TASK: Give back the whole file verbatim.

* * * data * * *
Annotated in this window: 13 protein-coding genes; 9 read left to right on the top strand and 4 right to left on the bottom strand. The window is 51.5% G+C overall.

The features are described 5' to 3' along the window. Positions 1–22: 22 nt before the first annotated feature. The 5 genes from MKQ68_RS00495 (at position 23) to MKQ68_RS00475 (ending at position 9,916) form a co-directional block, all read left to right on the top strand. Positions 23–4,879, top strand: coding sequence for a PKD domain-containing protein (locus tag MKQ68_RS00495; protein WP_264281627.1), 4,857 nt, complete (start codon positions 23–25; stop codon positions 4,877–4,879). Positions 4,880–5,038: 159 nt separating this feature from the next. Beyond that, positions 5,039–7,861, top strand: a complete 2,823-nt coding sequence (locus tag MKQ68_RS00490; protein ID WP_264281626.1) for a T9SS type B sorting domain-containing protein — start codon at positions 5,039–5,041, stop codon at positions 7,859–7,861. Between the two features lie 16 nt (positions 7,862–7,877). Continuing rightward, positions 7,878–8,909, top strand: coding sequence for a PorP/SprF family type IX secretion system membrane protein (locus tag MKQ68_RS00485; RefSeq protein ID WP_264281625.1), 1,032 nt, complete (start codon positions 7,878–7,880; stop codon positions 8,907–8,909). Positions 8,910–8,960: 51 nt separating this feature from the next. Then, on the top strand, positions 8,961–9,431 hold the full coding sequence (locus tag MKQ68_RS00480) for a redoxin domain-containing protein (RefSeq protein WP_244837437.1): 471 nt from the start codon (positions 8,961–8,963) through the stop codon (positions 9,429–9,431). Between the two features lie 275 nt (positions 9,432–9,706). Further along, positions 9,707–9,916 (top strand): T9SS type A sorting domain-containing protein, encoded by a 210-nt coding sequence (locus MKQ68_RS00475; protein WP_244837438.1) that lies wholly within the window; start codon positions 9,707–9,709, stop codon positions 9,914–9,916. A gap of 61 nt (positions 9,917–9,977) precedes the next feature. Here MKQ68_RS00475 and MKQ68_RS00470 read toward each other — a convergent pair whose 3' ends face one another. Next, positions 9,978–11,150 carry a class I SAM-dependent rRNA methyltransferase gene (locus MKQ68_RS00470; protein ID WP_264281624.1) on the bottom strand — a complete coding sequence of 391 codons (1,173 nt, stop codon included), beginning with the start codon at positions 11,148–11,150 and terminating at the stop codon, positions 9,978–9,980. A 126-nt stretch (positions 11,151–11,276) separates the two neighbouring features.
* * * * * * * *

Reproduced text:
Annotated in this window: 13 protein-coding genes; 9 read left to right on the top strand and 4 right to left on the bottom strand. The window is 51.5% G+C overall.

The features are described 5' to 3' along the window. Positions 1–22: 22 nt before the first annotated feature. The 5 genes from MKQ68_RS00495 (at position 23) to MKQ68_RS00475 (ending at position 9,916) form a co-directional block, all read left to right on the top strand. Positions 23–4,879, top strand: coding sequence for a PKD domain-containing protein (locus tag MKQ68_RS00495; protein WP_264281627.1), 4,857 nt, complete (start codon positions 23–25; stop codon positions 4,877–4,879). Positions 4,880–5,038: 159 nt separating this feature from the next. Beyond that, positions 5,039–7,861, top strand: a complete 2,823-nt coding sequence (locus tag MKQ68_RS00490; protein ID WP_264281626.1) for a T9SS type B sorting domain-containing protein — start codon at positions 5,039–5,041, stop codon at positions 7,859–7,861. Between the two features lie 16 nt (positions 7,862–7,877). Continuing rightward, positions 7,878–8,909, top strand: coding sequence for a PorP/SprF family type IX secretion system membrane protein (locus tag MKQ68_RS00485; RefSeq protein ID WP_264281625.1), 1,032 nt, complete (start codon positions 7,878–7,880; stop codon positions 8,907–8,909). Positions 8,910–8,960: 51 nt separating this feature from the next. Then, on the top strand, positions 8,961–9,431 hold the full coding sequence (locus tag MKQ68_RS00480) for a redoxin domain-containing protein (RefSeq protein WP_244837437.1): 471 nt from the start codon (positions 8,961–8,963) through the stop codon (positions 9,429–9,431). Between the two features lie 275 nt (positions 9,432–9,706). Further along, positions 9,707–9,916 (top strand): T9SS type A sorting domain-containing protein, encoded by a 210-nt coding sequence (locus MKQ68_RS00475; protein WP_244837438.1) that lies wholly within the window; start codon positions 9,707–9,709, stop codon positions 9,914–9,916. A gap of 61 nt (positions 9,917–9,977) precedes the next feature. Here MKQ68_RS00475 and MKQ68_RS00470 read toward each other — a convergent pair whose 3' ends face one another. Next, positions 9,978–11,150 carry a class I SAM-dependent rRNA methyltransferase gene (locus MKQ68_RS00470; protein ID WP_264281624.1) on the bottom strand — a complete coding sequence of 391 codons (1,173 nt, stop codon included), beginning with the start codon at positions 11,148–11,150 and terminating at the stop codon, positions 9,978–9,980. A 126-nt stretch (positions 11,151–11,276) separates the two neighbouring features.